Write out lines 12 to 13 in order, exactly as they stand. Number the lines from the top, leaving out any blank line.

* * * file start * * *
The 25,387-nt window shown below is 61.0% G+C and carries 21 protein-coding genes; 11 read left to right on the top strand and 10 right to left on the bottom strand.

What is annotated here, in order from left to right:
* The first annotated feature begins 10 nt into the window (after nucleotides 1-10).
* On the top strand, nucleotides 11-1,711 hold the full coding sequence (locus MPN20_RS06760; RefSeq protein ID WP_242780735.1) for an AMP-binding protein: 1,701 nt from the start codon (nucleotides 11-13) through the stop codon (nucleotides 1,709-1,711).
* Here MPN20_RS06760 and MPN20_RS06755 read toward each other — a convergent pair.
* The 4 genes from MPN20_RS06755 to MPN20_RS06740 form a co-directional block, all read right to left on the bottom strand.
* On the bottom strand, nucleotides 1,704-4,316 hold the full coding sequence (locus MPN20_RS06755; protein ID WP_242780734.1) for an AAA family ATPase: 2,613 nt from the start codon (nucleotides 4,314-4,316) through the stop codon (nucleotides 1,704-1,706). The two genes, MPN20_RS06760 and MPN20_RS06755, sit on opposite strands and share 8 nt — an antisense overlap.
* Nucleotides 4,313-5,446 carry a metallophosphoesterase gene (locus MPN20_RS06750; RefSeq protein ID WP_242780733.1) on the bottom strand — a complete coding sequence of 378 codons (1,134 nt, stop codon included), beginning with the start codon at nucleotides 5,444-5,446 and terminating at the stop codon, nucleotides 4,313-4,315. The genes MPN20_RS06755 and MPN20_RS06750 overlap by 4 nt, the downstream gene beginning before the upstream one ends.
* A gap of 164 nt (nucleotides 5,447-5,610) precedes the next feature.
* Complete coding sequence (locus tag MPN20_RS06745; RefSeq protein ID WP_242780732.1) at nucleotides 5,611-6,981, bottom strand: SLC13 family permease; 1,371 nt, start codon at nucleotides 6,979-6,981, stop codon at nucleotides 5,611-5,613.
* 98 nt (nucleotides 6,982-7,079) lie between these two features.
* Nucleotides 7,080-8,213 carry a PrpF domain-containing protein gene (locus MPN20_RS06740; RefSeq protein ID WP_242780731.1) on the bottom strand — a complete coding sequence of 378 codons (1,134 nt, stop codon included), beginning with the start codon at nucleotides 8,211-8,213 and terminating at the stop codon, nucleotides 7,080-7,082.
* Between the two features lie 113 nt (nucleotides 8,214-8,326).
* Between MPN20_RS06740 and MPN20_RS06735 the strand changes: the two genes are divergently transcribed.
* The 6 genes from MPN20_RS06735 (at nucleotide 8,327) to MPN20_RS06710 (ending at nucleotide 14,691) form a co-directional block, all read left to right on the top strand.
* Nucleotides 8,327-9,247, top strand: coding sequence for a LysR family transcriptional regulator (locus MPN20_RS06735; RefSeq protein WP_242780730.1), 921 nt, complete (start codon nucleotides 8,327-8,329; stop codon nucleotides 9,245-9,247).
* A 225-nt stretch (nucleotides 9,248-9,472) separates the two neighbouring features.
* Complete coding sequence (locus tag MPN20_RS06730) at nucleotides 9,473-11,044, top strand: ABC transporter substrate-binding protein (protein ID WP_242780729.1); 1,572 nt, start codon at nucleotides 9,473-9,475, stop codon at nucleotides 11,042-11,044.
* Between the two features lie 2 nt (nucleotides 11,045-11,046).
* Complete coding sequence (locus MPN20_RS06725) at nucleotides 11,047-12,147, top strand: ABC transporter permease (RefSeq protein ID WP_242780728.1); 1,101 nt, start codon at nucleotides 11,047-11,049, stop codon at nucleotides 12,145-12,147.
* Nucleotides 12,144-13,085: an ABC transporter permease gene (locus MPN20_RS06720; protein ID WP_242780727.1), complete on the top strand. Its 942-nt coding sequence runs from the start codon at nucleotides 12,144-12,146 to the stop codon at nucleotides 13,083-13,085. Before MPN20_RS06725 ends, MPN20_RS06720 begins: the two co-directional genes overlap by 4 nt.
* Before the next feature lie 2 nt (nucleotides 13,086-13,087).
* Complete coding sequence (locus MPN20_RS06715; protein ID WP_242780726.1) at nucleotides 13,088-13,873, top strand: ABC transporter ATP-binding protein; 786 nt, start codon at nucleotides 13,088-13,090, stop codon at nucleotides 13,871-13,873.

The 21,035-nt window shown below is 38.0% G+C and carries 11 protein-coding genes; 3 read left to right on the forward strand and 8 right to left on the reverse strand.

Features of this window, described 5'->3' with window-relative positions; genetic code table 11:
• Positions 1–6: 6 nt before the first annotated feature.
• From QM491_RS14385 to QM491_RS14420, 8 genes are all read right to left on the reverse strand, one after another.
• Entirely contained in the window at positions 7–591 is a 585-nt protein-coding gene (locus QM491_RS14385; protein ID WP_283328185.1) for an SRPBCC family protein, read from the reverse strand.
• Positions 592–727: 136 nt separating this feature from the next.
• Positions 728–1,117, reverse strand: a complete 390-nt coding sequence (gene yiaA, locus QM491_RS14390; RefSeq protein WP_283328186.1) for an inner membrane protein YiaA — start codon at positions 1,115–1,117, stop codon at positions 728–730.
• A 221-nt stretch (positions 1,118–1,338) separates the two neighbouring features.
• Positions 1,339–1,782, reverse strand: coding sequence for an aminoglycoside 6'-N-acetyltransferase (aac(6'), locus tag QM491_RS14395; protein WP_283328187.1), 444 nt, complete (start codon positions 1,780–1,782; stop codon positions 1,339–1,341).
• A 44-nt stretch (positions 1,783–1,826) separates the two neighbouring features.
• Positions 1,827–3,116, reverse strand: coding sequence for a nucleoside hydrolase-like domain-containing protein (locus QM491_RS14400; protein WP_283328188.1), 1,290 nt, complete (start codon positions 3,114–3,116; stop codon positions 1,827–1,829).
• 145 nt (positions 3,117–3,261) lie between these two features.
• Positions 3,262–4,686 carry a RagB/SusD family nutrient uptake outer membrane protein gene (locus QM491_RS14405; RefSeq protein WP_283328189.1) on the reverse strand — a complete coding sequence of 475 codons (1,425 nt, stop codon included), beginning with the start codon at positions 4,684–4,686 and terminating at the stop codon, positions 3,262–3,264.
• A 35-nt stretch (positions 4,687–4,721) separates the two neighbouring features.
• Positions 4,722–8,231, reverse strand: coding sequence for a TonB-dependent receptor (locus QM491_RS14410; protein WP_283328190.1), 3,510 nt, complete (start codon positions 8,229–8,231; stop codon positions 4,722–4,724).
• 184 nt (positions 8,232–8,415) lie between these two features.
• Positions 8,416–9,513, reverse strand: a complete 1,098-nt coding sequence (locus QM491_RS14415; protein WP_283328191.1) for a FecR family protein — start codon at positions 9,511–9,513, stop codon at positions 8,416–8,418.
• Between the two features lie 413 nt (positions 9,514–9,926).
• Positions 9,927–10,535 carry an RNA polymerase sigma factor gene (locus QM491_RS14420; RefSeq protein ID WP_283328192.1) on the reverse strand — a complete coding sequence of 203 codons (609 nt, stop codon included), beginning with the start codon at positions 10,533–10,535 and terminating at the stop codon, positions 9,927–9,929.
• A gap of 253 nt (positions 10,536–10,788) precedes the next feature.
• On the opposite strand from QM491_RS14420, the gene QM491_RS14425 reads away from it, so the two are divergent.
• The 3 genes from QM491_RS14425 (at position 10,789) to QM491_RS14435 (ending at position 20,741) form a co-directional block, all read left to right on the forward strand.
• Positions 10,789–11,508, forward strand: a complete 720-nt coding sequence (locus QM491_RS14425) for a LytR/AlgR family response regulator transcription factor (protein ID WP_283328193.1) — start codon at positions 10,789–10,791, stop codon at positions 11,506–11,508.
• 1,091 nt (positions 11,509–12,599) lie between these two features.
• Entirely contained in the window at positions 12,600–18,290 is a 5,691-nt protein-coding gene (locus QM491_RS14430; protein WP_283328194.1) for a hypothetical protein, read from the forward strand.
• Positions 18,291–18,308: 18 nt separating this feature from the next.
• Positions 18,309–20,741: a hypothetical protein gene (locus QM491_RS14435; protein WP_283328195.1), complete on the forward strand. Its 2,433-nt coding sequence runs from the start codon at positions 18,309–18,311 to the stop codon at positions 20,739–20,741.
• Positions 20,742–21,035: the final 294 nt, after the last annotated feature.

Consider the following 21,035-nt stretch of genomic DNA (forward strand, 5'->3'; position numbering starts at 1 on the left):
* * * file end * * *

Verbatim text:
* Nucleotides 7,080-8,213 carry a PrpF domain-containing protein gene (locus MPN20_RS06740; RefSeq protein ID WP_242780731.1) on the bottom strand — a complete coding sequence of 378 codons (1,134 nt, stop codon included), beginning with the start codon at nucleotides 8,211-8,213 and terminating at the stop codon, nucleotides 7,080-7,082.
* Between the two features lie 113 nt (nucleotides 8,214-8,326).